"It is a daily struggle for me not to buy more cats," Taylor Swift has tweeted, but the pop singer still hasn't written a song about any feline. Some rock stars, however, have shown their devotion to their dogs, cats, snakes and other beloved companions by making them immortal through song, or on an album cover or in a video. Here are 11 of the most famous rock pets (not to be confused with pet rocks). By Gavin Edwards
"Martha My Dear," on the Beatles' White Album, is about an Old English sheepdog, his first-ever pet, not a human girl. "Our relationship was platonic, believe me," Paul McCartney joked. "I remember John being amazed to see me being so loving to an animal. He said, 'I've never seen you like that before.' I've since thought, you know, he wouldn't have. It's only when you're cuddling around with a dog that you're in that mode, and she was a very cuddly dog."
Maybe Miley Cyrus learned to keep her tongue outside her mouth from spending so much time with Floyd, a rare breed of dog known as an Alaskan Klee Kai: basically, a miniature Alaskan Husky. Sadly, Floyd passed away on April 1st of this year — and although Cyrus's mom got her a new puppy (Moonie), the singer has made it clear she isn't done grieving, paying tribute by singing "Can't Be Tamed" and Fleetwood Mac's "Landslide" to an enormous statue of Floyd that stands about 30 feet tall (roughly 29 feet taller than the actual dog).
In recent years, Elton John has owned a small army of dogs: over 20 of them, including an Irish wolfhound, a Labrador and nine or 10 border terriers. But when he had a civil partnership ceremony with David Furnish in 2005, reportedly only one canine served as honorary best man: Arthur, their cocker spaniel. Arthur also received a credit the following year on Sir Elton's album The Captain and the Kid, for "woof-bells."
Eric Clapton's Weimaraner Jeep, famous for looking mournful on the cover of his 1975 album There's One in Every Crowd, was his first dog since childhood. At Clapton's Hurtwood courntry estate, the guitarist let Jeep and his golden retriever Sunshine both "crap in the house because we were too stoned to clear it up." And just as Clapton wrote a song about George Harrison's wife ("Layla"), Harrison wrote a song about Clapton's dog ("I Remember Jeep," on All Things Must Pass).
The Dalmatian Louie belonged to Bradley Nowell of Sublime: The singer bought him as a puppy for $500 and named him after his grandfather. Louie became the band's mascot, allowed to wander onstage during performances, and was frequently name-checked in Nowell's lyrics, most famously in the hit single "What I Got": "Livin' with Louie Dog's the only way to stay sane." Louie outlived Nowell, however, and after his owner died of an overdose in 1996, Louie thought that every knock on the door signaled his return.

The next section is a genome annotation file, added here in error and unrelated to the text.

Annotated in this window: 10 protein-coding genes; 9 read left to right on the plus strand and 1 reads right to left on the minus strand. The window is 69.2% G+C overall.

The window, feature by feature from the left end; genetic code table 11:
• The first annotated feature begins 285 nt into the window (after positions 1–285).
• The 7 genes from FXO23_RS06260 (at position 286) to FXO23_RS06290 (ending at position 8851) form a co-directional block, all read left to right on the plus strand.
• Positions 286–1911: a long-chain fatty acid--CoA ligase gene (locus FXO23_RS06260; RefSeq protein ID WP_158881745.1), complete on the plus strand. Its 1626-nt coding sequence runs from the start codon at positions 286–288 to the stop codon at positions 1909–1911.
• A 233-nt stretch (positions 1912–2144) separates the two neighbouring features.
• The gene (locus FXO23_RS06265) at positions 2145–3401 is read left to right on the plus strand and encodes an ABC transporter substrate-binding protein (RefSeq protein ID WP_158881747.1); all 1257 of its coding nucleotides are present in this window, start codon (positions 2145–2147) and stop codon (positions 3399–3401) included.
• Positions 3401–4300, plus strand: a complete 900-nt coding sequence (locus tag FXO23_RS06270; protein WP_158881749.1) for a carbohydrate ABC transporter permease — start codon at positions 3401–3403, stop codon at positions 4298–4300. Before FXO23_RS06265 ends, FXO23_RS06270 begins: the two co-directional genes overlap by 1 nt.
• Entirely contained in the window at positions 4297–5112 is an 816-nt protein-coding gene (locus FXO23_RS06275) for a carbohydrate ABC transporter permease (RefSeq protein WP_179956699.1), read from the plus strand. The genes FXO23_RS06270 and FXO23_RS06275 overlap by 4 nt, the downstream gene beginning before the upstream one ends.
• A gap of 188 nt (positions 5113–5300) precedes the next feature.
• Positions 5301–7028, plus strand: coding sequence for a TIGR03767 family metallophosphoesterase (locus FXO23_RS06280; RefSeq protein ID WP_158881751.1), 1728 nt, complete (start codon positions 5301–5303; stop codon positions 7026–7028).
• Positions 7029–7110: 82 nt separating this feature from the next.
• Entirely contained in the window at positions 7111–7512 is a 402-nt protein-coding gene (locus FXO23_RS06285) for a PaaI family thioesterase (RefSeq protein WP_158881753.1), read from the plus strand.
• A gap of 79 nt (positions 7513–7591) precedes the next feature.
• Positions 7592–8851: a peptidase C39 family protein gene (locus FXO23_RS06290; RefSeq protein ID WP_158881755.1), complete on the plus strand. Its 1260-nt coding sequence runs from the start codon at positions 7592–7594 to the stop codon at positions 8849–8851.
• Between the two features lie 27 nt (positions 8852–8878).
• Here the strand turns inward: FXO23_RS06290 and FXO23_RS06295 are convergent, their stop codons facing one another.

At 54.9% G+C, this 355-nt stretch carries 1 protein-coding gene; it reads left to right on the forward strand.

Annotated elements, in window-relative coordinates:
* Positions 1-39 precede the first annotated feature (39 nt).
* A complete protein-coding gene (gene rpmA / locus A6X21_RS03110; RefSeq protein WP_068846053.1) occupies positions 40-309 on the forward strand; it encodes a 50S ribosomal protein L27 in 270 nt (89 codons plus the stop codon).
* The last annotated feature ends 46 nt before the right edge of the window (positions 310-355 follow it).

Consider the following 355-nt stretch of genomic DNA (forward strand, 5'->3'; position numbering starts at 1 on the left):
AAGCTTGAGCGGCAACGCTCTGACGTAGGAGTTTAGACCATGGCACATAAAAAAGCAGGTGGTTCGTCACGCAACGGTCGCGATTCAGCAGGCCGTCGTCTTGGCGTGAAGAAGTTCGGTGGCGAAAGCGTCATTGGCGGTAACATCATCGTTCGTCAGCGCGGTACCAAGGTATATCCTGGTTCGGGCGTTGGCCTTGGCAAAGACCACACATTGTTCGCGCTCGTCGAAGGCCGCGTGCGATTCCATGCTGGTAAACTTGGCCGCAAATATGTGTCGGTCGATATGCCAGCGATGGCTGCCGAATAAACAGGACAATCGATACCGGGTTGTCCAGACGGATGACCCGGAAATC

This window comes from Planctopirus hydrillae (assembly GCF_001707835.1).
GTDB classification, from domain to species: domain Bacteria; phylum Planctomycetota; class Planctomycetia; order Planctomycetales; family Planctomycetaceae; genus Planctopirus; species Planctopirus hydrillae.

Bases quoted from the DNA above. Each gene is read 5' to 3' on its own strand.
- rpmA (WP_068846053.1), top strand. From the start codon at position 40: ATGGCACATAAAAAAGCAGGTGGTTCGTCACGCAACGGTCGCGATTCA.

Winston, a Hungarian sheepdog, can be seen on the back cover of the CD booklet for Bush's 1994 debut album, Sixteen Stone, a happy mop of black fur jumping in the air. When singer Gavin Rossdale toured America behind that pop-grunge blockbuster, he so missed Winston that he brought along a stack of Polaroids of the dog. (Before he showed the photos to strangers, he had to flip through them to make sure there were no nude pictures of girls mixed in.)
Freddie Mercury paid tribute to his favorite cat with the song "Delilah" on Queen's album Innuendo: "You make me so very happy/ When you cuddle up and go to sleep beside me/ And then you make me slightly mad/ When you pee all over my Chippendale suite." (Remarkably, the song hit Number One in Thailand.) Mercury spent hours with watercolors trying to paint a portrait of the tortoiseshell Delilah — and when he was dying in 1991, one of his final actions was stroking her fur.
Slash, an avid herpetologist, is given many snakes by other people who don't know what to do with them. Pandora, a six-foot red-tailed boa constrictor, was one such creature: She was passed on to Slash by Lisa Flynt, Larry Flynt's daughter. Pandora ended up starring with Slash in the video for Guns N' Roses' "Patience." "He's a real sweetheart," Slash said of the male snake. "I named him Pandora because I thought it was a she. I didn't really check him out that well when I got him."
Rick Springfield put his "hair-shedding soul mate" Lethal Ron (sometimes known as Ronnie, Arnie or Arnfarn), a "bull-terrier-mix-mutt," on the cover of his 1981 breakthrough album, Working Class Dog, and its 1982 followup, Success Hasn't Spoiled Me Yet. Lethal Ron, who was found homeless in the parking lot of the library in Glendale, California, got his name, Springfield says, "because of his staggeringly bad gas."
"The Man of the Hour," on Norah Jones' 2009 album The Fall, features the lyrics "You give me lots of lovin'/ And you eat meat" and "Though we'll never take a shower, I know you'll never make me cry." The man in question is named Ralph, and he's a poodle. "I like to say that he's a scruffy, manly poodle. Because you say 'poodle' and people start rolling their eyes," Jones says. "My dogological clock started to tick, so I got a dog — it's great. I'm madly in love with him."
"Ain't but one thing to do/Spend my natural life with you/You're the finest dog I knew," Robert Plant sang on Led Zeppelin III's "Bron-Y-Aur Stomp." The dog in question was called Strider (one of the aliases for Aragorn in Lord of the Rings), a collie with blue eyes and a mottled merle coat. Live, Plant was known to follow the song's final line of "Hear me call your name" by shouting out "Strider!"